The Anthony Davis Saga has its latest and perhaps its most inevitable chapter.
The megastar New Orleans Pelicans center left Thursday night’s game against the Oklahoma City Thunder with a shoulder injury. The Brow’s shoulder has just a muscle contusion, which isn’t serious. But it’s a reminder that this situation – in which Davis demanded a trade and didn’t get dealt at the deadline last week, and is now playing out the rest of the season for a Pelicans team everyone knows he doesn’t want to be on – is a complete disaster for everyone involved.
But who’s really at fault? We can’t completely put this on one person or entity, so let’s play the blame game and break it down by percentage:
Anthony Davis: 8 percent
It’s hard to blame Davis for wanting out now. The Pelicans (see below) have failed to build the right team around their star. Heck, asking now is even super nice to the front office that’s struggled, giving Dell Demps plenty of time to find a deal and get a good return. If that was true, then it was a case of the road to hell being paved by good intentions.
But it’s certainly not all on Davis. There’s the next guy who deserves a lot more blame.
Davis’s agent Rich Paul: 40 percent
Leaking the trade demand and the list of teams where Davis would sign an extension was likely a play to get a deal done with the Lakers before the deadline and before a team like the Boston Celtics could get involved.
Making the whole process public, in hindsight, completely backfired. If it was more private, perhaps the Lakers and Pelicans could have made a deal without everyone refreshing Twitter to find out how negotiations were going.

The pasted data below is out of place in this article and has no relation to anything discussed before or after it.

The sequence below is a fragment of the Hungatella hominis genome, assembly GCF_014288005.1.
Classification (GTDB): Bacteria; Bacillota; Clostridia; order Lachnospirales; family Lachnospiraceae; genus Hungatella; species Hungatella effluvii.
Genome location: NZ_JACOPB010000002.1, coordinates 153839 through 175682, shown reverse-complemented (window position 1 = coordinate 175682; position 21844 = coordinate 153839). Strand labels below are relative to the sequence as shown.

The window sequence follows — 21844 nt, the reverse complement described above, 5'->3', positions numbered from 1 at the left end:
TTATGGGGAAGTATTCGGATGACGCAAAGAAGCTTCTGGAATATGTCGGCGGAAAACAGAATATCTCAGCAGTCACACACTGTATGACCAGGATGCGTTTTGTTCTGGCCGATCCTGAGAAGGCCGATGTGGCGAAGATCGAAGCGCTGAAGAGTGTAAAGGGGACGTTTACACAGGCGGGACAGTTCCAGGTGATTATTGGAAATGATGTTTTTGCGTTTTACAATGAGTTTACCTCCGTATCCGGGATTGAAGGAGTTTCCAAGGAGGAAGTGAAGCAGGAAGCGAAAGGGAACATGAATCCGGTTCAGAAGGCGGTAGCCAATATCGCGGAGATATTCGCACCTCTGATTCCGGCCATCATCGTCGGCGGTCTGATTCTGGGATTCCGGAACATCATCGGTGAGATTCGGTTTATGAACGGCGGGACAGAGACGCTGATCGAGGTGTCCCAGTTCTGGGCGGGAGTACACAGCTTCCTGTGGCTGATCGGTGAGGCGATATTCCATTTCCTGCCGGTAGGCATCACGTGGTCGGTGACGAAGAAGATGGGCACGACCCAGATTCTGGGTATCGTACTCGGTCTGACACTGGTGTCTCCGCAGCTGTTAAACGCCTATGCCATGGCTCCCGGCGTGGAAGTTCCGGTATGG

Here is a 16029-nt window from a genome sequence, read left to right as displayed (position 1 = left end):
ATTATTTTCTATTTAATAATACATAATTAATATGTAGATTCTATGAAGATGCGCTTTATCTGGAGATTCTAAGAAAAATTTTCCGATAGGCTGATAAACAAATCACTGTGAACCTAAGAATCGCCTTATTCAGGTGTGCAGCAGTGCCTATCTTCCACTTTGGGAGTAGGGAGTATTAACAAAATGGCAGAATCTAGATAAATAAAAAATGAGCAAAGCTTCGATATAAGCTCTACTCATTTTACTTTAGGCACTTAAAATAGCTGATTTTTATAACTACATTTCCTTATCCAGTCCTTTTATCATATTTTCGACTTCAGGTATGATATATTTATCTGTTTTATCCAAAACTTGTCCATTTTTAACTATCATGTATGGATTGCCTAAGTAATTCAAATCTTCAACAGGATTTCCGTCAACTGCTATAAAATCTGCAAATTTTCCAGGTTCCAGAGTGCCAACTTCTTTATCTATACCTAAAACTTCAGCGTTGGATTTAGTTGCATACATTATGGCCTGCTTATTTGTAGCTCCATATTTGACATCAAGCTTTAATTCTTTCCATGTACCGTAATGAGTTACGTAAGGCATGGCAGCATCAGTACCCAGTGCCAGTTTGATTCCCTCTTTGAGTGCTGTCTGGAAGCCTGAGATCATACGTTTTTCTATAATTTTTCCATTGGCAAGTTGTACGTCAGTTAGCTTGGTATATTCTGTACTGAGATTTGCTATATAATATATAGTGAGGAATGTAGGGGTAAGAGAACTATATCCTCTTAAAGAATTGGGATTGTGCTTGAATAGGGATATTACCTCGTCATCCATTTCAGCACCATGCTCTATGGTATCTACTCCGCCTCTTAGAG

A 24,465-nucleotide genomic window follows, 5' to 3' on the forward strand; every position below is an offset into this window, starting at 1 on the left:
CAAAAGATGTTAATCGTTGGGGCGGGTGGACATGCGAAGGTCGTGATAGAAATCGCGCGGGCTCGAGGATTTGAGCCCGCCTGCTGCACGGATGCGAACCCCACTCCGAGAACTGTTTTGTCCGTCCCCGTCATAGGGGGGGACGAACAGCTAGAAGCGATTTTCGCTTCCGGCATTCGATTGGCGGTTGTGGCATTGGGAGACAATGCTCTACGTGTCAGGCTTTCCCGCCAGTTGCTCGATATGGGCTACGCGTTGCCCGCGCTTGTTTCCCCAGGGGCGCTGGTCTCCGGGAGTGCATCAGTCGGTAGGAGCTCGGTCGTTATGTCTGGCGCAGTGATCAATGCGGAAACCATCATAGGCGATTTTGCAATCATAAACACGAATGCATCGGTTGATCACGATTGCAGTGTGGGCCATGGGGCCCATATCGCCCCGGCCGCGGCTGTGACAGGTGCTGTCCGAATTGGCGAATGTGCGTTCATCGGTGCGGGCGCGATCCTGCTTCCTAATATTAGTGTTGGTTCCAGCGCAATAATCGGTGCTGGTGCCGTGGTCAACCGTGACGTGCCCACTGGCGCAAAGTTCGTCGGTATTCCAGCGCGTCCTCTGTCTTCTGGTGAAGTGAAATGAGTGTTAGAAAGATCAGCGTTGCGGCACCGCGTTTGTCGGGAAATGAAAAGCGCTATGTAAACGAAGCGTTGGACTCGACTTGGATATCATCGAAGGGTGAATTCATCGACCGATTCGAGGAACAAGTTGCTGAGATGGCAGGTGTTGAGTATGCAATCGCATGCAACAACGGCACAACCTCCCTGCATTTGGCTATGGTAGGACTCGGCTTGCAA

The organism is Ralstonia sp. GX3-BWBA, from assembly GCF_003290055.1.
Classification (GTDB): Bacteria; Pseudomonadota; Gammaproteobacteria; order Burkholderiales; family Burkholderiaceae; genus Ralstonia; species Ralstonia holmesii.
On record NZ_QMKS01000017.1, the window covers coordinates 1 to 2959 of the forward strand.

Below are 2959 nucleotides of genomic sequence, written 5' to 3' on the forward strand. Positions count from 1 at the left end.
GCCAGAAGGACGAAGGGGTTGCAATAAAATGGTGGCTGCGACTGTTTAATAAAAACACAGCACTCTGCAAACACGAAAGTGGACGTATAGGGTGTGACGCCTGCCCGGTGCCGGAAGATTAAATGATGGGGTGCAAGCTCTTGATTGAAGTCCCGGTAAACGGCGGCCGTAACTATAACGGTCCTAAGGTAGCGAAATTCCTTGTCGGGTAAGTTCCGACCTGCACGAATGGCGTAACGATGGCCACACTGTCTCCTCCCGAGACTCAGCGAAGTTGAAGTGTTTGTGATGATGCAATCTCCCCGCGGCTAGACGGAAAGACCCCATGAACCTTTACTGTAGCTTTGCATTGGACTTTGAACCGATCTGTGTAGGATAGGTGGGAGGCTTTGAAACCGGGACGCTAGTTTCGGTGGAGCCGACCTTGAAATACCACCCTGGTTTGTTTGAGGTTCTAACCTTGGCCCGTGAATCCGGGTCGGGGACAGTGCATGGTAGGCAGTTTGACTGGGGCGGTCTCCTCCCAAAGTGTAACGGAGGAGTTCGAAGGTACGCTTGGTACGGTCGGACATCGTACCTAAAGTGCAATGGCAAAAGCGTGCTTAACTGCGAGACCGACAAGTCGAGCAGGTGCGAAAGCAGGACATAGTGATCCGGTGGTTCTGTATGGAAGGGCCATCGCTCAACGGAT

The trade deadline passed without a deal, and now Paul’s client is in limbo. The Pels wouldn’t want to play him to prevent him being injured and save his trade value, and Davis sitting would help their draft lottery chances.
Charles Barkley agrees this one’s on Paul:
The Pelicans: 22 percent
There are two ways this could have been avoided:
1. Trade Davis to the Lakers
The franchise should have known sending The Brow home for the rest of the season if he wasn’t dealt would be frowned upon by the NBA. Holding out for a better trade than what the Lakers were offering ran the risk of where we’re at on Friday happening. New Orleans could still get a better deal this summer, but now they have to worry about Davis getting hurt again.
2. Be better at basketball
This is the culmination of some terrible front office maneuvering over the years to surround Davis with the kind of team that could compete.
The NBA: 20 percent
This is why the league fined Davis for a public trade demand and why the NBA forced the Pelicans to play the forward (and there were possibilities the league could have fined the franchise a ton): It’s a bad look for everyone if a healthy player sits.
But this kind of situation doesn’t have specific rules attached to it, just the threat of $100,000 fines. As Jeff Van Gundy argued, NBA franchises should be allowed to do what’s best for them. So the league deserves a handful of the blame.
The Lakers: 10 percent
Yes, they reportedly offered nearly everything including one of Kobe Bryant’s retired numbers in exchange for Davis and were turned down. But they got wrapped up in this mess by publicly courting someone to pair with LeBron James.
Now they face not getting The Brow at all, a lose-lose of epic proportions.